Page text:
“Now that all of that is done,” Halewijn pushed back from the table, adjusting his tunic as he stood. “I am inclined to say a few things. First, thank you for coming to our wedding; it comforts me to know that we are among friends. Secondly, the more pressing matter at hand.” Cyra captured Hal’s hand in protest, knowing what he was about to say and the gravity thereof.
“Please, no,” Cyra hissed, lacing her fingers through his. Halewijn kept his hand still, not allowing himself to be swayed by the pleas of his betrothed.
“My father has committed grave crimes against my fiancee, the Southern Court, and other people within these very walls.”
“Halewijn, no—” Bilka called out, clutching her collarbone in fear.
“What crimes do you speak of?” Leon wondered, sitting forward in his own chair with a deepening frown.
“Let him continue,” Omar muttered, holding a hand up and squinting his eyes at his only heir. Cyra felt the emotions radiating off of him like she felt it at the engagement party: a mixture of pure anger and embarrassment. Danger, she thought, but no words could stop Halewijn now.
“I have seen and heard of many things my own flesh and blood has done to mutilate beyond repair those who are innocent, and I have been silent too long.” Halewijn let go of Cyra’s hand to point a tanned finger at Omar. “This man is not fit to rule a kingdom. I challenge his claim to the throne with a holmgang, and we will let the gods decide who is fit to rule in two days.”
The tension in the room between all of the royals was almost palatable. Cyra’s heart beat so hard that she swore everyone else in the room could hear it as well, but no one spoke, eyes switching to each other’s faces in absolute horror. Omar cleared his throat and proceeded to spread his hands across the table, preparing to say something.
“What specific crimes do you allege I have committed?” He asked gravely, staring into Halewijn’s eyes, which were a mirror of his own.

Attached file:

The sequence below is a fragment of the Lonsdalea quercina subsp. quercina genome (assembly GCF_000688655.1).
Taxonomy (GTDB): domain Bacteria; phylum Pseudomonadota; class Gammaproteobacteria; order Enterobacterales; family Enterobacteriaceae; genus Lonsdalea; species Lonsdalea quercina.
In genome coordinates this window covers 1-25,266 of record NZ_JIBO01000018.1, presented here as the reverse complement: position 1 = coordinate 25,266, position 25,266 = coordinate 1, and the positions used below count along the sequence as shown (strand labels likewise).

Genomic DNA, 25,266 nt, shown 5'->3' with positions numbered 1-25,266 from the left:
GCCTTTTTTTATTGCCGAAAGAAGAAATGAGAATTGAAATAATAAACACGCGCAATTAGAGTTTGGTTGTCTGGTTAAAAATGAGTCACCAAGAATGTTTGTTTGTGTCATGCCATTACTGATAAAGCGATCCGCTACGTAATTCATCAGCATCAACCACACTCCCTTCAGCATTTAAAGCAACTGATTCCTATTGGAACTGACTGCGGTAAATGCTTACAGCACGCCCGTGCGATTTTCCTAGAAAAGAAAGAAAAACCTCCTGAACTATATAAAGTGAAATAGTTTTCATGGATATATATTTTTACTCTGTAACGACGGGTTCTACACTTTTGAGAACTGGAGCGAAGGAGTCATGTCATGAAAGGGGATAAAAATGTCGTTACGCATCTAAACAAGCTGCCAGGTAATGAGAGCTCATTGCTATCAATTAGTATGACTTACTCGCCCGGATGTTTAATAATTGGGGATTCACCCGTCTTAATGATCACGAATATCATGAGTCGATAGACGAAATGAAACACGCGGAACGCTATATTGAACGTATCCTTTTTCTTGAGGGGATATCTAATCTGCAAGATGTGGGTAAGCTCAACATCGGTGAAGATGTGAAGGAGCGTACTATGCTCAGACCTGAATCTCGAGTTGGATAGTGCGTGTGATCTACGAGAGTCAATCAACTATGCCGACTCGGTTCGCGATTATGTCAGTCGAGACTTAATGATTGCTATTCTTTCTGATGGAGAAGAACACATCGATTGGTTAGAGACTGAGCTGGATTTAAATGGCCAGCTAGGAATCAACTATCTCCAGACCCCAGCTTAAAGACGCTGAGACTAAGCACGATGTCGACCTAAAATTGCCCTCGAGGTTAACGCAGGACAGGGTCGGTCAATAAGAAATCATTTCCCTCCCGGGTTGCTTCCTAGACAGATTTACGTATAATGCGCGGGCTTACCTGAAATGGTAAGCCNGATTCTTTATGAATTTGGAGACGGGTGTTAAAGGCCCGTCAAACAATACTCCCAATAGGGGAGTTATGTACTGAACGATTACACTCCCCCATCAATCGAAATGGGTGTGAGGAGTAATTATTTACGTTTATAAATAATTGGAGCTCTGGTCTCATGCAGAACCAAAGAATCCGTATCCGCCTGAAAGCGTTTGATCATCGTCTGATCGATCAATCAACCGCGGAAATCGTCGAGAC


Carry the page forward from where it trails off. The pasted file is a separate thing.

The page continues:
“Murder of not one, but two people, attempted murder, and rape, which was premeditated. All of these crimes were committed against various royal families over five years.”
“And you have proof of these crimes?” Omar inquired saucily.
“If he had proof,” — Leon interrupted — “then we would commence a trial against you based on the accusations laid bare here. But a holmgang requires no proof. The decision of the gods will be made evident, as they see all and know the hearts of men.” Omar’s nostrils flared at this comment, but he kept his mouth shut.
“I need a simple majority of the council members gathered here to approve this. That means five out of the nine present will suffice.” Smyrna and Aethelwulf immediately raised their hands in assent. Bilka and Ekbert followed, which left Lynna, Leon, Marcell, and Hannah to choose whether they would accept the alternative trial.
Lynna chose this moment to shakily raise her hand, followed by Marcell and Leon, with Hannah and Omar being the only ones without their hands raised.
“I thank you all for your approval.” Halewijn bowed slightly before straightening back up and facing his father with a scowl. “And I will see you on the field in two days.”